The Sins of Father Conroy

sinful

Ruth Marcus gives additional context to the defenestration of the House Chaplain:

Ryan admonished the priest after the Nov. 6 prayer, saying, “Padre, you just got to stay out of politics,” Conroy told the New York Times.

He was warned. He was given an explanation. Nevertheless, he persisted.

Over the five months since Ryan’s warning, Conroy dared to continue to preach the teachings of Jesus on the House floor:

He prayed to God that lawmakers would help “the least among us.”

He prayed for them to follow the example of St. Nicholas, “who fed the hungry, brought hope to the imprisoned, gave comfort to the lost.”

He admonished lawmakers “to serve other people in their need” and “to pray for the unemployed and those who work but still struggle to make ends meet.”

After an immigration deal collapsed, he urged “those who possess power here in Washington be mindful of those whom they represent who possess little or no power.”

He prayed for lawmakers to be “free of all prejudice” and, after the Parkland, Fla., school shooting, to “fulfill the hopes of those who long for peace and security for their children.”

One of my favorite liberal pundits has argued,

The House chaplain is not like a tenured faculty post at a university, which has some implicit protection for the right to give controversial political remarks. If you have a House chaplain — which I don’t even favor in the first place — you have no obligation to let them use the perch to push their own political values.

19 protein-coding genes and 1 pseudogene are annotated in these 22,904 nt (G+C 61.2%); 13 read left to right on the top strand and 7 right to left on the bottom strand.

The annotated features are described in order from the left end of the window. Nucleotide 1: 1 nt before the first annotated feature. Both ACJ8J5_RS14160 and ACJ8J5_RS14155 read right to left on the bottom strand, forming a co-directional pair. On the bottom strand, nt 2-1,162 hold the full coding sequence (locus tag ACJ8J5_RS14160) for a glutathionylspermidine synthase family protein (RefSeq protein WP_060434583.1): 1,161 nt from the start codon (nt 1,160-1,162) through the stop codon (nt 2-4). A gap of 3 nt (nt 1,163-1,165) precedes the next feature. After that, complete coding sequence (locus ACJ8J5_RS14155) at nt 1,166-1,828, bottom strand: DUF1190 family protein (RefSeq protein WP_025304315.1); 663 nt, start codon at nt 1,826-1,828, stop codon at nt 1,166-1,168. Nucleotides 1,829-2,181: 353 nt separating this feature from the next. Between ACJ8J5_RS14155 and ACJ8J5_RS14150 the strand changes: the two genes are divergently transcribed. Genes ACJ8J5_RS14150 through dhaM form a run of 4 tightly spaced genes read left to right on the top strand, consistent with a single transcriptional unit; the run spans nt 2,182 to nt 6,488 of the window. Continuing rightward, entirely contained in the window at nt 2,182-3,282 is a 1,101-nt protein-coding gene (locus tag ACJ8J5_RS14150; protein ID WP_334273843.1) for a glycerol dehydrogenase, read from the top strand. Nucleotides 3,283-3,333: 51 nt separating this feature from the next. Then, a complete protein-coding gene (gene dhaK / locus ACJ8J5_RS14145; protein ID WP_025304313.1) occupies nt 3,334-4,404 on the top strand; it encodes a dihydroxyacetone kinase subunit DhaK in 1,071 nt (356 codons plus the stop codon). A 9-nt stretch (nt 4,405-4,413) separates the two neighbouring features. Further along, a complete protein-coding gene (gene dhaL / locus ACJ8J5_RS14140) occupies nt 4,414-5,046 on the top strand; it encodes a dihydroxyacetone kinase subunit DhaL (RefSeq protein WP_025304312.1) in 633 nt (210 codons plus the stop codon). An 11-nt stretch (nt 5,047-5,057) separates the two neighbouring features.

It’s important to separate substance from process. When you lose sight of that distinction, you wind up like Trump’s Republican allies, supporting anything their party does to advance their agenda. Ryan’s beliefs about taxes may be horrid, but he has no obligation to let the House chaplain deliver subtle rebukes to his ideology.

Makes perfect sense—from a secular point of view. And I’m sure that Ayn Rand, Paul Ryan’s patron said, would thoroughly approve of keeping religion out of Congress.

But from Father Ryan’s point of view, it wasn’t a matter of “ideology,” it was a matter of fundamental religious conviction.

The Lesson

The Lesson? If you don’t want Christianity to influence the prayers you hear, then for God’s sake don’t appoint a chaplain who is an actual Christian.

I’m sure it’s a mistake Paul Ryan will not make again.